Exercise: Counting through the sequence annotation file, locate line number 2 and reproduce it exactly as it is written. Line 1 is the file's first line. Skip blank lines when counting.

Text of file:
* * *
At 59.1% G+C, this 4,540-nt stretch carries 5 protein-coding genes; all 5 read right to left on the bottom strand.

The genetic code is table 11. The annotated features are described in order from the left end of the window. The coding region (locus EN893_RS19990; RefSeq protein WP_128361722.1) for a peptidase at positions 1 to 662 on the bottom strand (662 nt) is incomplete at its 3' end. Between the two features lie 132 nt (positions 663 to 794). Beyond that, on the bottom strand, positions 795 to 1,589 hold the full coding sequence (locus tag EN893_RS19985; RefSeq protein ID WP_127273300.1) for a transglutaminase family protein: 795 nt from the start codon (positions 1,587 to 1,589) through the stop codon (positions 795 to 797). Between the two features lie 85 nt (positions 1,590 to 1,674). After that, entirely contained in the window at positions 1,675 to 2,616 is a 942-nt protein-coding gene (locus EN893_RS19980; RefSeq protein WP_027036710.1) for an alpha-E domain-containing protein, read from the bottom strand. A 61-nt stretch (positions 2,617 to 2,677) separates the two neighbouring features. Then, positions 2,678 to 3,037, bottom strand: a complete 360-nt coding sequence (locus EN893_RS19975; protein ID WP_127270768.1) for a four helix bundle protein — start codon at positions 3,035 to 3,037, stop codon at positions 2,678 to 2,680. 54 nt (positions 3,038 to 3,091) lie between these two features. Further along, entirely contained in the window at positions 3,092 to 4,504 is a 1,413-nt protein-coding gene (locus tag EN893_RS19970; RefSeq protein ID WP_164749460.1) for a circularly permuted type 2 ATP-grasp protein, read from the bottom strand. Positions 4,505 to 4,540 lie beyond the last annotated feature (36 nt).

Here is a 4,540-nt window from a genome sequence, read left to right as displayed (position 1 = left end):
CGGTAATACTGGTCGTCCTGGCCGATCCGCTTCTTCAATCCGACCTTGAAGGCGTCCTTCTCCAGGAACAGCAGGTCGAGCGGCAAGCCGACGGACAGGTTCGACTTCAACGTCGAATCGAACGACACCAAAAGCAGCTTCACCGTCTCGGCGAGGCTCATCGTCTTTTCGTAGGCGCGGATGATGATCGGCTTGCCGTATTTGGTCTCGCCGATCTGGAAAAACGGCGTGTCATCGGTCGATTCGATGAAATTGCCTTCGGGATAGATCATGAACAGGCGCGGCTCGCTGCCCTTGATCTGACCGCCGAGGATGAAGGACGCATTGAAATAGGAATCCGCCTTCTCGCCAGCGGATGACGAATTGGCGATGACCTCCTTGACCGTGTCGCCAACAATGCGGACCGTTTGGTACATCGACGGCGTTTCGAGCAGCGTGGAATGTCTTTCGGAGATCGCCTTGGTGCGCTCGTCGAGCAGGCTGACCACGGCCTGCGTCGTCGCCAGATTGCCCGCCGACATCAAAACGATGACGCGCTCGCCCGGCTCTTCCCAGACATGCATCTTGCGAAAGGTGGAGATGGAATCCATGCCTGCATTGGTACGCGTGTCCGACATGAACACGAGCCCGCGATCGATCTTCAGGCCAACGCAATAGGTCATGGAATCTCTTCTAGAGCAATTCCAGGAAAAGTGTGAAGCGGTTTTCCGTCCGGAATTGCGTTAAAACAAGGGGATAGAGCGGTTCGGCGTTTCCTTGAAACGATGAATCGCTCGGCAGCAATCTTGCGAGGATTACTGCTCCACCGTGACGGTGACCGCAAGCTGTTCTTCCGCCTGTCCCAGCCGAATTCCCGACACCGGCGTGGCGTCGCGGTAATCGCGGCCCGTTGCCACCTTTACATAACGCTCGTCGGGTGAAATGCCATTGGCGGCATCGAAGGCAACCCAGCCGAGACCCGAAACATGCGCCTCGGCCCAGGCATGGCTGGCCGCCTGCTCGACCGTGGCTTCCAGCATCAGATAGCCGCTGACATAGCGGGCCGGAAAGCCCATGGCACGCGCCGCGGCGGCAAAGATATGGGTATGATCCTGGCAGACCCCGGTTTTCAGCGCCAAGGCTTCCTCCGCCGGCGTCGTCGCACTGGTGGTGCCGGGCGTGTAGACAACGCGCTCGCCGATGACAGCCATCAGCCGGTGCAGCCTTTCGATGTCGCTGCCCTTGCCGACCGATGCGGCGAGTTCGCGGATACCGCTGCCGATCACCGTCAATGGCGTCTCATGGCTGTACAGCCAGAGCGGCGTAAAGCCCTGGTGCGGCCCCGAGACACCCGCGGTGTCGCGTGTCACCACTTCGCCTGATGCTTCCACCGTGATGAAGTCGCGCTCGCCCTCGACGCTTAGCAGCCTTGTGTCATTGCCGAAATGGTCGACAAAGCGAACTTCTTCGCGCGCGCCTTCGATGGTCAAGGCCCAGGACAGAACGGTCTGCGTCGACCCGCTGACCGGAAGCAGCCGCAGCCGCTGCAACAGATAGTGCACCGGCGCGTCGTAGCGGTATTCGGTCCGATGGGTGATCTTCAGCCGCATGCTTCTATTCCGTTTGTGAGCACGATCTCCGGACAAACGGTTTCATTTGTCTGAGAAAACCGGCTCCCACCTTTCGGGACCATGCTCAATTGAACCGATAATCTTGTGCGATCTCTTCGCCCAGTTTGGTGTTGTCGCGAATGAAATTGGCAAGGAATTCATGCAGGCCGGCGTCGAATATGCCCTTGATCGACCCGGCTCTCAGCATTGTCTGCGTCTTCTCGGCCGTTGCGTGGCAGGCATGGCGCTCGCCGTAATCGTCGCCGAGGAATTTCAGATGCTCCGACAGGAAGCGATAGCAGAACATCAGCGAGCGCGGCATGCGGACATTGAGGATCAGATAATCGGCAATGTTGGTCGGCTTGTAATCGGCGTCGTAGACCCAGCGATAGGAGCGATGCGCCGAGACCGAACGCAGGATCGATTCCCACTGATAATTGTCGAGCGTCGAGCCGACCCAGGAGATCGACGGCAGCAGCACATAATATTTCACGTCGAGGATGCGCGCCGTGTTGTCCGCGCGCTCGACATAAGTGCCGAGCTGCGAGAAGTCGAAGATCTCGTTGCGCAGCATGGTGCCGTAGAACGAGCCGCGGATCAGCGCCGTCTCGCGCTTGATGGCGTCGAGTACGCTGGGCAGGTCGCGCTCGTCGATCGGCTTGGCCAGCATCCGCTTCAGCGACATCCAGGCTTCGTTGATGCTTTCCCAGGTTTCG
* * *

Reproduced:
The genetic code is table 11. The annotated features are described in order from the left end of the window. The coding region (locus EN893_RS19990; RefSeq protein WP_128361722.1) for a peptidase at positions 1 to 662 on the bottom strand (662 nt) is incomplete at its 3' end. Between the two features lie 132 nt (positions 663 to 794). Beyond that, on the bottom strand, positions 795 to 1,589 hold the full coding sequence (locus tag EN893_RS19985; RefSeq protein ID WP_127273300.1) for a transglutaminase family protein: 795 nt from the start codon (positions 1,587 to 1,589) through the stop codon (positions 795 to 797). Between the two features lie 85 nt (positions 1,590 to 1,674). After that, entirely contained in the window at positions 1,675 to 2,616 is a 942-nt protein-coding gene (locus EN893_RS19980; RefSeq protein WP_027036710.1) for an alpha-E domain-containing protein, read from the bottom strand. A 61-nt stretch (positions 2,617 to 2,677) separates the two neighbouring features. Then, positions 2,678 to 3,037, bottom strand: a complete 360-nt coding sequence (locus EN893_RS19975; protein ID WP_127270768.1) for a four helix bundle protein — start codon at positions 3,035 to 3,037, stop codon at positions 2,678 to 2,680. 54 nt (positions 3,038 to 3,091) lie between these two features. Further along, entirely contained in the window at positions 3,092 to 4,504 is a 1,413-nt protein-coding gene (locus tag EN893_RS19970; RefSeq protein ID WP_164749460.1) for a circularly permuted type 2 ATP-grasp protein, read from the bottom strand. Positions 4,505 to 4,540 lie beyond the last annotated feature (36 nt).